For the uninitiated, a pull list are the comics you asked your local comic book shop owner to put to the side for you. You go through the order book for the month and write down everything you want, and they make sure they order it for you.
This makes it a lot easier not only for you to get what you want, but for the actual comic shop to make sure they order an accurate amount of product. But if you’re like me, at some point you’ll end up adding way too much to your list and won’t be able to afford it all. So, I’ve come up with a couple of quick tips to help you manage your pull list.
1. Knowing When Enough is Enough
There’s a good chance—especially when you first start getting into comics—that you’ll find yourself getting a huge variety of different things you may not actually end up liking. Even if you do like most of the stuff you ordered, you probably won’t have the funds for it all. It’d be nice to read everything, but you’re going to have to cut back at some point.
Like all fun things, buying comics should be done in moderation. At least until you learn what writers, artists, creative teams, publishers, and characters you like. You can keep buying a variety of things until you get a feel for what interest you most. But don’t overdo it. It’s an awful feeling having way more books put to the side for you than you can afford.
2. Create a Monthly Comic Budget
Just like bills, you should allot a set amount of money for your comics. And try your damn best not to go over that budget. If you can maintain a proper budget, you won’t find yourself ordering over your head. I know it sucks, but it’s just part of the game.
The one unfortunate side-effect of creating a budget or monthly comic allowance is having to cut some stuff from your pull list. No matter how much of a comic book lover you are, you just can’t buy everything. Which brings us to…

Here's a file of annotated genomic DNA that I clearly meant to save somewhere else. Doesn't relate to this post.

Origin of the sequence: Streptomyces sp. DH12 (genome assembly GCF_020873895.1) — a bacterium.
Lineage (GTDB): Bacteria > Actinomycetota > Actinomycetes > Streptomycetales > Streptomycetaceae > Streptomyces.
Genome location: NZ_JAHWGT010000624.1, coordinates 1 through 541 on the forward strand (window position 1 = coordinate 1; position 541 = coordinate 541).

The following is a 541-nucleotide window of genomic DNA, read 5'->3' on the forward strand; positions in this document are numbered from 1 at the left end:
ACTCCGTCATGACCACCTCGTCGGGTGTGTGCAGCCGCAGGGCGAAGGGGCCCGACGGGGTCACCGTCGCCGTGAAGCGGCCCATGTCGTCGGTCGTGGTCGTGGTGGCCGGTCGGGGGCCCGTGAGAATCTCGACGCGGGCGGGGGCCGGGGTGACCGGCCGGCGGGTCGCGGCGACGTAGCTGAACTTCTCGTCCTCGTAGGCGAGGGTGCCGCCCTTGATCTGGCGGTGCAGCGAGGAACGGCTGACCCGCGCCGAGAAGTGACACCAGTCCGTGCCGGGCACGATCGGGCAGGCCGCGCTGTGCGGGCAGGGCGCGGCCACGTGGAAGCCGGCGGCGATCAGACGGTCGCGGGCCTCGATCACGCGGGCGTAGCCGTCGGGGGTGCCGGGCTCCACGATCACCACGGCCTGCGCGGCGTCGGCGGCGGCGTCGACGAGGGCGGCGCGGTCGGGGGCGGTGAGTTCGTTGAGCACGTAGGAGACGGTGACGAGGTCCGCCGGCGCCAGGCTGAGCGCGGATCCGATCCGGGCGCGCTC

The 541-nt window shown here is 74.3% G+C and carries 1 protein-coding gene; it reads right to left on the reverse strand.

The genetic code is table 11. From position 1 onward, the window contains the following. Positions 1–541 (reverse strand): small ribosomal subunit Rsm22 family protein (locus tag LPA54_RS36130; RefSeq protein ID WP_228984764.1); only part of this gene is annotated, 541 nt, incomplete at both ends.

3. Know What to Cut From Your Pull List
Like I said before, you have to figure out what characters you like and try to stick to them for the most part. Like, I’m a pretty big Spider-Man fan. So there’s a good chance that he’s going to be on my pull list. You can do the same for creators as well. And if there are writers or artists you really like who are doing a story or miniseries, you can follow them and drop some other stuff you aren’t enjoying that much.
It’s all about keeping a balance. If one series isn’t doing it for you, quit reading it. Then trade in the books you have for that series and find something else to replace it with. You don’t want to add more and more books without cutting other books. This will lead to overspending. Instead, keep a list of what you have and what you’re currently reading. Chances are, you won’t even have time to read all the stuff you want anyway.
4. Wait For Series to Come Out in Trade Paperback
This is especially true when it comes to the Marvel and DC stuff. Whatever you’re reading from those two, there’s a good chance at some point it’s going to come out in a trade. For those of you unfamiliar, a trade paperback (TPB) is a series or story arc put into one convenient and cost efficient volume—usually containing 1-5 issues.
It can be a little tougher with some of the independent stuff; it could take longer to come out in trade form or not happen at all. But waiting for stuff to come out in trade paperbacks can really help your monthly expenses. At least depending on the pricing and how many issues are in each volume of whatever you get. Hell, in most cases it’s even a little bit cheaper. Many trades run between $10-20 bucks. Which is usually cheaper than buying five individual comic books. Plus they’re easier to read and store.
I hope these simple tips help some of you better manage your comic spending. I’m sure it’ll make your local comic shop owner much happier knowing he or she won’t have to sit on a bunch of books you’ve ordered but haven’t bought yet.
It’s very frustrating for a comic store owner to order a million books for someone and they never buy them. Don’t be that person. Follow these tips and manage your pull list like a pro!
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